We started with a film on Friday night, Ballot Measure 9, which showed the battle in Oregon over LGBT rights in the 1990s. One hundred fifty students and community members from nearby Las Vegas, NM joined the viewing and a discussion that focused on conservative religious attempts to amend the state constitution to create a second-class citizenship for LGBT Oregonians. The ballot measure stated that “All levels of government, including public education systems, must assist in setting a standard for Oregon's youth which recognizes that these behaviors are abnormal, wrong, unnatural and perverse and they are to be discouraged and avoided.” We discussed the impact of religiously-driven public policy in a lively back-and-forth after the screening. While the film spoke specifically to the issues of LGBT rights, the discussion extended to a much broader conversation about what religious freedom means in America.
On Saturday, we held a workshop with 26 students on religious freedom issues ranging from a sharing of different beliefs to an analysis of how the media covers religion, public policy issues and intercultural communications. Diana Eck’s article “How Do We Cope with Increasing Religious Diversity?“ was at the core of our discussions throughout the day. One of the most interesting discussions that day centered on a conflict that arose between the Muslim students and the Buddhist students at UWC over the ritual sacrifice of two lambs as part of a celebration of Eid al-Adha. Celebrated by Muslims worldwide, Eid al-Adha commemorates the willingness of Abraham to sacrifice his son Ishmael as an act of obedience to God, before God intervened to substitute a lamb to sacrifice instead. The Buddhist students objected to the slaughter and had even tried to purchase one of the lambs in order to save its life. A heated discussion was tempered by a conversation about religious freedom that centered on civility, understanding, mutual respect and peaceful resolutions. The tension dissipated and the UWC staff commented on how the LEADD workshop helped to diffuse what had been a difficult situation.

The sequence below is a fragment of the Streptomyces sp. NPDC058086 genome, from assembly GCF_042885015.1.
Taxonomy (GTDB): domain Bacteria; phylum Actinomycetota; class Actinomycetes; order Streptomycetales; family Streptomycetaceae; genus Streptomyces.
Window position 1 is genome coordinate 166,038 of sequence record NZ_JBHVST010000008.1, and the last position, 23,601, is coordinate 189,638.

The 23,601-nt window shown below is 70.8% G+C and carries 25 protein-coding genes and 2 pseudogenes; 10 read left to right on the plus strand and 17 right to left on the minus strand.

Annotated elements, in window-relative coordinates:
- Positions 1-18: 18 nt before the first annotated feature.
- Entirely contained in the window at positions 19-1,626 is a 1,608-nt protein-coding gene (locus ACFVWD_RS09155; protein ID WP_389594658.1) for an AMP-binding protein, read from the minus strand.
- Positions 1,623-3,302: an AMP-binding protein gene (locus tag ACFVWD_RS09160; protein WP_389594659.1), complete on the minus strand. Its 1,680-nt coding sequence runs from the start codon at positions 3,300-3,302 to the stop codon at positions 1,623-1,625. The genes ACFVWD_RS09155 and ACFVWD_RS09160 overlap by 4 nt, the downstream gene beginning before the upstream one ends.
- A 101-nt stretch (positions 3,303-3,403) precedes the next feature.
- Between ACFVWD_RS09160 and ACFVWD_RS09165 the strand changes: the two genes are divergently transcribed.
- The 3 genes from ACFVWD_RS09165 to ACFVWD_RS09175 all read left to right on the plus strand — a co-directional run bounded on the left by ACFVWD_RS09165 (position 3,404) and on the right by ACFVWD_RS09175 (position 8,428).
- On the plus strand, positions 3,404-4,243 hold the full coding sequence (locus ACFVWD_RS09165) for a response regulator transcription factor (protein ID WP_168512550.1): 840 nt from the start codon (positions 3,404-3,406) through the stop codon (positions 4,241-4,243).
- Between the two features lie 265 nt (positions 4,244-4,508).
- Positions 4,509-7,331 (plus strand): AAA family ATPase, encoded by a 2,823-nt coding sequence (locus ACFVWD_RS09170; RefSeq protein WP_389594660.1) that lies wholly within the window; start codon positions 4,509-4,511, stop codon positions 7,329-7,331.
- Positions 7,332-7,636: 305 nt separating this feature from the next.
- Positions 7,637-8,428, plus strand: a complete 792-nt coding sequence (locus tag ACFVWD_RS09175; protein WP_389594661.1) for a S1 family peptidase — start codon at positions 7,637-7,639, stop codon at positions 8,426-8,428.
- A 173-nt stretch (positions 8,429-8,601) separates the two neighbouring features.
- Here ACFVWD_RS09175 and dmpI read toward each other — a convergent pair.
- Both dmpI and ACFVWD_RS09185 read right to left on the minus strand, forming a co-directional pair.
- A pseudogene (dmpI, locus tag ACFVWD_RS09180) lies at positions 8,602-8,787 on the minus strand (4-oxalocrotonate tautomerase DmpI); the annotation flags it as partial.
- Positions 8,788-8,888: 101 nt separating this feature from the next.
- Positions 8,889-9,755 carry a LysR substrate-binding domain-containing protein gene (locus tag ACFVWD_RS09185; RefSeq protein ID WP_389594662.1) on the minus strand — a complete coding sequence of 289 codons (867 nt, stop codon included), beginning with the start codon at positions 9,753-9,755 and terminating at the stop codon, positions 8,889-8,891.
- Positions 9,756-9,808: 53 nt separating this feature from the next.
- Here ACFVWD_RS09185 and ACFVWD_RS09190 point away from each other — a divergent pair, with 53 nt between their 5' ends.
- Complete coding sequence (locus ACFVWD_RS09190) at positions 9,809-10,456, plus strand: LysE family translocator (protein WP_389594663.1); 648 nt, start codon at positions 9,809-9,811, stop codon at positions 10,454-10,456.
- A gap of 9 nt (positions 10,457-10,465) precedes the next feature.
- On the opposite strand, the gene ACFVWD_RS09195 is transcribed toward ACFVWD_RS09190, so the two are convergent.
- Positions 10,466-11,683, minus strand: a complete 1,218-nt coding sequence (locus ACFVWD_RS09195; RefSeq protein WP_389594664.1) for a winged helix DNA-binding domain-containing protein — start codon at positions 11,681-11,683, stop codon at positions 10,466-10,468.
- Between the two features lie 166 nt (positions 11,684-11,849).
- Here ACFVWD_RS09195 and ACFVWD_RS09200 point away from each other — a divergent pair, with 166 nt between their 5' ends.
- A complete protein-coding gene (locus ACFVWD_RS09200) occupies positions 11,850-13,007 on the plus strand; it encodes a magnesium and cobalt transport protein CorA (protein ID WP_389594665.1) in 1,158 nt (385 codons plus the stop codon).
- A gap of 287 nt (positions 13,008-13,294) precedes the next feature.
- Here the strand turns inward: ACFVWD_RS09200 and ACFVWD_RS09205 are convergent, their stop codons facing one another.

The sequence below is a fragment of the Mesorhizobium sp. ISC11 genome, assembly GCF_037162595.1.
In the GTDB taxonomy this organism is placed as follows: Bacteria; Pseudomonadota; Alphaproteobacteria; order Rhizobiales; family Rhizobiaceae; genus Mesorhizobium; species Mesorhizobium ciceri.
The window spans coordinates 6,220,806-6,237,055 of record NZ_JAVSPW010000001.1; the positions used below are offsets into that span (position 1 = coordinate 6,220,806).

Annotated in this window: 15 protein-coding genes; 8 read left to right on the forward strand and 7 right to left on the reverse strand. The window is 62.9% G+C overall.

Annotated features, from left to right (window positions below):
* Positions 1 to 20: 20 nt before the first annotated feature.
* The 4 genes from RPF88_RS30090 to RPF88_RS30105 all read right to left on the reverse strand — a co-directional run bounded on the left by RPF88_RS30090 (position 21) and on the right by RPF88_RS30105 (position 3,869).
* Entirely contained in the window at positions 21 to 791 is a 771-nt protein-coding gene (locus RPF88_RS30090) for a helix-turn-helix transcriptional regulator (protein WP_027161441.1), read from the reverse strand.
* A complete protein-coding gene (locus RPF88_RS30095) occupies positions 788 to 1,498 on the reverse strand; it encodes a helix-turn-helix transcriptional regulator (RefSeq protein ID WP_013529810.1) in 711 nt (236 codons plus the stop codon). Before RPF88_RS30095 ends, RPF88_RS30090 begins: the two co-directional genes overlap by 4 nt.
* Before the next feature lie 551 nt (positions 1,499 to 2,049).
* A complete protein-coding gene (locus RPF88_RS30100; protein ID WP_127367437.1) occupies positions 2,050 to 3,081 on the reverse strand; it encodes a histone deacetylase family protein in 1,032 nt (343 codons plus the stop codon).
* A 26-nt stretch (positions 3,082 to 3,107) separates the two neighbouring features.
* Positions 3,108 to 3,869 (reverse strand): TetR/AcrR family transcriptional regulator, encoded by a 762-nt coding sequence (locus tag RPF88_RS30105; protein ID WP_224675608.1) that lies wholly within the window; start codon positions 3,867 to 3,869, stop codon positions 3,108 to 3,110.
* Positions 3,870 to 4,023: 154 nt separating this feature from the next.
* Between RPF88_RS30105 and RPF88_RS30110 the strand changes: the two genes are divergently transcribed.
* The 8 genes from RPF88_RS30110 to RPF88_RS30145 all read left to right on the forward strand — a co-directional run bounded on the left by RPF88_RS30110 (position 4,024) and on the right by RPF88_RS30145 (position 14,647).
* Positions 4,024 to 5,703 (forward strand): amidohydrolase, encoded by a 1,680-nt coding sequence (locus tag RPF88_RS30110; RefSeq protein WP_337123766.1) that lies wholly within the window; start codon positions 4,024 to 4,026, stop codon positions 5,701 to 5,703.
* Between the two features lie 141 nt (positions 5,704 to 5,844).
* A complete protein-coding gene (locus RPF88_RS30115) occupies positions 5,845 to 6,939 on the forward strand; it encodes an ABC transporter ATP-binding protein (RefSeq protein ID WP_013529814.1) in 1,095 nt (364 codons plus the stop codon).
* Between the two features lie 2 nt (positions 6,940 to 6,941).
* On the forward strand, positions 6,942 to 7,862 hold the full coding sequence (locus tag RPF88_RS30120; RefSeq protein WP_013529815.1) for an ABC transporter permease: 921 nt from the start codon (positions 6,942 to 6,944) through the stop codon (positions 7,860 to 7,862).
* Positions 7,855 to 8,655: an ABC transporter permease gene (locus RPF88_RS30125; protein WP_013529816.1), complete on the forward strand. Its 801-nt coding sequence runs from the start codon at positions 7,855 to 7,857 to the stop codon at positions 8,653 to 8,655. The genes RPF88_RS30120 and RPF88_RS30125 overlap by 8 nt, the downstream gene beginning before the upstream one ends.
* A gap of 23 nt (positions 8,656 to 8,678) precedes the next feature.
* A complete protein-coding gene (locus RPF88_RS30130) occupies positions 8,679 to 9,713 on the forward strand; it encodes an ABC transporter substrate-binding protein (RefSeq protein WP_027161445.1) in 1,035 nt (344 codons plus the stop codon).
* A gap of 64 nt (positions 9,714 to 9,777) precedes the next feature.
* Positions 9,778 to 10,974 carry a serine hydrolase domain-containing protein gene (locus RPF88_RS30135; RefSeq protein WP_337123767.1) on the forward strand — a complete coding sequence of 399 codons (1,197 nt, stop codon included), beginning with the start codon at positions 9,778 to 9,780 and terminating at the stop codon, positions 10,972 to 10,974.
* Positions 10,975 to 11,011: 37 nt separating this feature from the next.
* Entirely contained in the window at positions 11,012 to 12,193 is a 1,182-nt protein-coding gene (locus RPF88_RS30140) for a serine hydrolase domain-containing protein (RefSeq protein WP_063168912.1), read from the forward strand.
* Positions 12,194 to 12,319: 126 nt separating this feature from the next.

After such a successful program and an impact on so many of our youth, we hope to continue with Weekend LEADD programs at UWC in the future.